Here's my 10 of the best ...
➓ TOM JONES, Royal Concert Hall, January 17
Some purists may have sneered at the announcement of Tom Jones playing Celtic Connections, but the Welsh warbler pulled it off.
He ran through his gospel and blues album, Praise & Blame, in fine style, with the songs showcasing the sheer strength of his voice, before throwing a few old favourites into the fire at the end.
➒ED SHEERAN, O2 ABC, October 14
The troubadour with the rapid-fire wordplay has been one of 2011's biggest stars, and tickets for this ABC show were like gold dust.
He soon showed why, delivering a commanding stage presence, a clever array of loops and a guest appearance from Scots songstress Nena Nesbitt. The highlight was the closing 15-minute version of You Need Me But I Don't Need You.
➑ADAM ANT, O2 Academy, May 23
Taking place as gales battered Scotland, Adam Ant swept into Glasgow as if he'd never been away.
He was assisted by a superb band, argued with the crowd over them disliking the support act, but barrelled through cracking versions of Kings Of The Wild Frontier and Stand And Deliver.
➐COLDPLAY, SECC, December 3
Chris Martin and company have the arena show down perfectly.
There was light-up glowing wristbands for all, the band sounded enormous throughout and Martin is still a compelling front man. A tremendously assured gig.
➏KATY B, Arches, May 5
THE year's dominant female may have been Adele, but London lass Katy B wasn't far behind.
This show suited the venue's clubby feel perfectly, mixing up dance beats with more familiar pop ideas, but it was brilliantly pulled off on the likes of Perfect Strange and a euphoric version of Hard To Get.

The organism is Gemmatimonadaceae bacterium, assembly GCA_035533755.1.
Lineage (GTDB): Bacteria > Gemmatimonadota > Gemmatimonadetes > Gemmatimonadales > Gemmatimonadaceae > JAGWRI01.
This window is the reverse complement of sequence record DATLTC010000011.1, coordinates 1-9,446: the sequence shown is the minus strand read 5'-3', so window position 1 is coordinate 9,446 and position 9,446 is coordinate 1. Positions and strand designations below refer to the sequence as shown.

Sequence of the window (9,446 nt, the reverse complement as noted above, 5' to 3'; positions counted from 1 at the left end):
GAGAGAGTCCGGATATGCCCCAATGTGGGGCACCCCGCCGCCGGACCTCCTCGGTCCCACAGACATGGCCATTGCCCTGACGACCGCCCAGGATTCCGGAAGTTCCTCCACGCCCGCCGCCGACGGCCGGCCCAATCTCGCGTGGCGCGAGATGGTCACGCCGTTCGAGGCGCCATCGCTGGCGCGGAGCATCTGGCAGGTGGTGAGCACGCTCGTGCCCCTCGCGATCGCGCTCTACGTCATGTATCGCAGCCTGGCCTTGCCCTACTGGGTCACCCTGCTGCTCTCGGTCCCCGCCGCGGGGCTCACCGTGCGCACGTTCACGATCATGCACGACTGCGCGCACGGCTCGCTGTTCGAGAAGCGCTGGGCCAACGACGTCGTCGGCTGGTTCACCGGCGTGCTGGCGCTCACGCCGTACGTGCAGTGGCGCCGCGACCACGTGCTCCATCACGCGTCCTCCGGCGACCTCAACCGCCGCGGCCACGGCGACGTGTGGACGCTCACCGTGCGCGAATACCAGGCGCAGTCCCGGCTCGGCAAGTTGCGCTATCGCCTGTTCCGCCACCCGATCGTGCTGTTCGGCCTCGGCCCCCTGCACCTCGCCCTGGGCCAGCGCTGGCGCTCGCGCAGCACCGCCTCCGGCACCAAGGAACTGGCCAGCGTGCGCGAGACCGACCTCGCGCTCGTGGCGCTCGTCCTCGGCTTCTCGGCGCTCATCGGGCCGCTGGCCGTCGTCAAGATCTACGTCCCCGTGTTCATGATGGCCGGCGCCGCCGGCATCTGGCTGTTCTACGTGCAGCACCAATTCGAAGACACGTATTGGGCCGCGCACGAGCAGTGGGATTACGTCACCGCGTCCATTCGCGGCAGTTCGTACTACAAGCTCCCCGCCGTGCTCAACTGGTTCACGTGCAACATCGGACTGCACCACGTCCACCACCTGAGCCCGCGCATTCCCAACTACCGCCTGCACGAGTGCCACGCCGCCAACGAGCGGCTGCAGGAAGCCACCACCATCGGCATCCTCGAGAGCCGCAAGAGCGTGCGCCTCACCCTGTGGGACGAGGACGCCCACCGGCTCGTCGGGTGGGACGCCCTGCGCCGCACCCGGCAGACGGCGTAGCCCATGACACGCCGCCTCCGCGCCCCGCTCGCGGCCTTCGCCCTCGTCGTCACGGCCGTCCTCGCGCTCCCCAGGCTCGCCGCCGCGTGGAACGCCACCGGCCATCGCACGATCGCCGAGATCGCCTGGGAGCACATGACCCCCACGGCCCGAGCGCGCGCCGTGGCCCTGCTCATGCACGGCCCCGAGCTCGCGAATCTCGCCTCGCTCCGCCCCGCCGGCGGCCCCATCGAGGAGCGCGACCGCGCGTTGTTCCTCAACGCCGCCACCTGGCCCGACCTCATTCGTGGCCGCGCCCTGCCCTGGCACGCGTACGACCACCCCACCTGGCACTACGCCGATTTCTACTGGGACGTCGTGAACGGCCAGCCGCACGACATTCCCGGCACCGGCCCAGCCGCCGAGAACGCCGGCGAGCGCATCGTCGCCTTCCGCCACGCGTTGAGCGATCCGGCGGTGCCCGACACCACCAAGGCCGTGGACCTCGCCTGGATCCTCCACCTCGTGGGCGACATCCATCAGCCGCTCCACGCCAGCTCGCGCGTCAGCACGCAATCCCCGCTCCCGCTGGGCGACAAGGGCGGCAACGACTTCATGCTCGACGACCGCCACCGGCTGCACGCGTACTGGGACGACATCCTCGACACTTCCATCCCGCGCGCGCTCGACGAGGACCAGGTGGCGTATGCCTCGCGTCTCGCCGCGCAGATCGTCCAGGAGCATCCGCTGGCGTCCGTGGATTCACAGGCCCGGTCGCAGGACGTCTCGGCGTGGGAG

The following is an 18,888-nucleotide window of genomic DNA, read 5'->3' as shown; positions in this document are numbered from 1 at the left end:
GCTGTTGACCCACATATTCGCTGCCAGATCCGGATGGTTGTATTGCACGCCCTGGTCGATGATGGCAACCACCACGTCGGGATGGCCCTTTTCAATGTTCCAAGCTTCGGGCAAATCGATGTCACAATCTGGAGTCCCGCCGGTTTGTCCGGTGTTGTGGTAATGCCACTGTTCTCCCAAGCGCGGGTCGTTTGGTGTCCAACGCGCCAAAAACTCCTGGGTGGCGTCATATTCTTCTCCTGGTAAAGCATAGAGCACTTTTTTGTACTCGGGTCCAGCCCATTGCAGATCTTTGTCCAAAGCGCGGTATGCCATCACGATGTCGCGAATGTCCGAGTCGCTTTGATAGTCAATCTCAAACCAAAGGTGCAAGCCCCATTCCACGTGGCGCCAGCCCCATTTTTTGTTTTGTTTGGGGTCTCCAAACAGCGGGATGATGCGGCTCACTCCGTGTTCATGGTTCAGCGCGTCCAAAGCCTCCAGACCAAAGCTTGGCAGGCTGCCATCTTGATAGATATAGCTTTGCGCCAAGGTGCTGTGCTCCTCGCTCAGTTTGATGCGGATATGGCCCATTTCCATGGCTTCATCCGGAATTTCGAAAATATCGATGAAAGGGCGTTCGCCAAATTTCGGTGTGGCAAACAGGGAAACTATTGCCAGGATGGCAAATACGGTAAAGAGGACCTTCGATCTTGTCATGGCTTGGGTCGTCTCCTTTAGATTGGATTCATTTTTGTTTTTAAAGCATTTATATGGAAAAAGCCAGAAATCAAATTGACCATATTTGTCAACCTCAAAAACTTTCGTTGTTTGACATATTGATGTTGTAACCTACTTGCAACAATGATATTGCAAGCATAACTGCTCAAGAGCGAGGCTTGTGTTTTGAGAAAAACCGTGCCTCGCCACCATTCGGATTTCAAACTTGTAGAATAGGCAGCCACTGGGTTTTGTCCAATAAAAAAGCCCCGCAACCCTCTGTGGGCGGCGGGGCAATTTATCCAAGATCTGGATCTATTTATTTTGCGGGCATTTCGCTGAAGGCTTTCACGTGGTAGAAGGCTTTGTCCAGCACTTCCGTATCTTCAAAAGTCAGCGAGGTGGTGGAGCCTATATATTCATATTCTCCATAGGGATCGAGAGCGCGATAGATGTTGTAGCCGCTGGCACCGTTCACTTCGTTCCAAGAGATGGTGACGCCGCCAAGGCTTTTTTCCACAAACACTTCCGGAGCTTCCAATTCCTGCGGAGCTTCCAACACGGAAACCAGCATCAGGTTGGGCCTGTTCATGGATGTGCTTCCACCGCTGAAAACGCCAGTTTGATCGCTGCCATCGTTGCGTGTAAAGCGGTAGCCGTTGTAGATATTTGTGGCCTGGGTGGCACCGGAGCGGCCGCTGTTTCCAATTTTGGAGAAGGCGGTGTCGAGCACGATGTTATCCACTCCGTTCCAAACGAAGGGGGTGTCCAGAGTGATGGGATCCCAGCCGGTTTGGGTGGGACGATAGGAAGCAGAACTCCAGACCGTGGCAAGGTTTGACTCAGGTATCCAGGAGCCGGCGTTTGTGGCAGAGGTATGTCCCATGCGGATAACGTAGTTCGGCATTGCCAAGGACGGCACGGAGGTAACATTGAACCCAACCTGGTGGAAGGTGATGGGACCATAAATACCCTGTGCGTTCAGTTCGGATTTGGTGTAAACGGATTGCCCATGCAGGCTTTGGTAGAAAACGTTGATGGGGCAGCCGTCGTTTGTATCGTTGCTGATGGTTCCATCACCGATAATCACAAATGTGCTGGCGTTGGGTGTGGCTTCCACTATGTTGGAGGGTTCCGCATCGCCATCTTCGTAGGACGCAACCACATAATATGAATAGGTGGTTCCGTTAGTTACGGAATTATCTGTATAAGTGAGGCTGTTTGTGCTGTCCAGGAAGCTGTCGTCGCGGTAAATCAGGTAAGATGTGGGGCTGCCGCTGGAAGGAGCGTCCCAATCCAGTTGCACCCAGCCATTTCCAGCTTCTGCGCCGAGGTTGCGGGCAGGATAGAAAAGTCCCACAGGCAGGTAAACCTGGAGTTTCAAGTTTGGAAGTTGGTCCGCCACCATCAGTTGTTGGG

➎AERIALS UP, King Tut's Wah Wah Hut, July 17
The pick of the hugely admirable King Tut's Summer Nights festival in July.
Seven-piece outfit Aerial's Up are gigging veterans now, and they rattled through a clutch of perfect guitar-pop tunes that were impossible not to grin to.
➍THE HORRORS, Oran Mor, June 15
Music's most unlikely reinvention continued, as The Horrors displayed an unforeseen danceable side.
This gig was held just before the release of one of 2011's best albums, Skying, and everything that made that record so superb was here, too, from the surprisingly rave-friendly beat of Changing The Rain to the cracking likes of Moving Further Away, that sounded huge, and, yes, a little bit like Simple Minds.
➌BLACK LIPS, Stereo, May 24
Atlanta garage rockers the Black Lips have been superb act for many a year, but their Stereo show earlier this year featured the foursome at the peak of their powers.
They may play a style of music that's immensely straightforward, scruffy and sweaty rock 'n' roll, but it created pandemonium and was infectious in its sheer fun.
➋TWIN ATLANTIC, Barrowland, May 6
There is nothing more heartening than watching a band claw their way up the gigging ladder to deserved success.
Frontman Sam McTrusty and the rest of Twin have been one of Scotland's most exciting bands for the past few years and, like Biffy Clyro, have earned their fan base the hard way.
They gave a superb performance at the O2 Academy earlier this month, but for sheer emotion, May's headline show at the Barrowland can't be beaten. Each of the foursome looked awe-struck to be there, but the gig itself was awesome.
Clyde Auditorium, June 24
Strolling on stage at half past seven, Paul Simon may have had one of the year's earliest starting times. But the next two and a bit hours were sheer class as the 69-year-old and his backing band effortlessly rolled through a massive career-spanning set.
There was fine material from new album So Beautiful Or So What, covers of rock 'n' roll standards like Mystery Train, and classics, such as 50 Ways To Leave Your Lover. But nothing could top a spine-tingling version of The Sound Of Silence.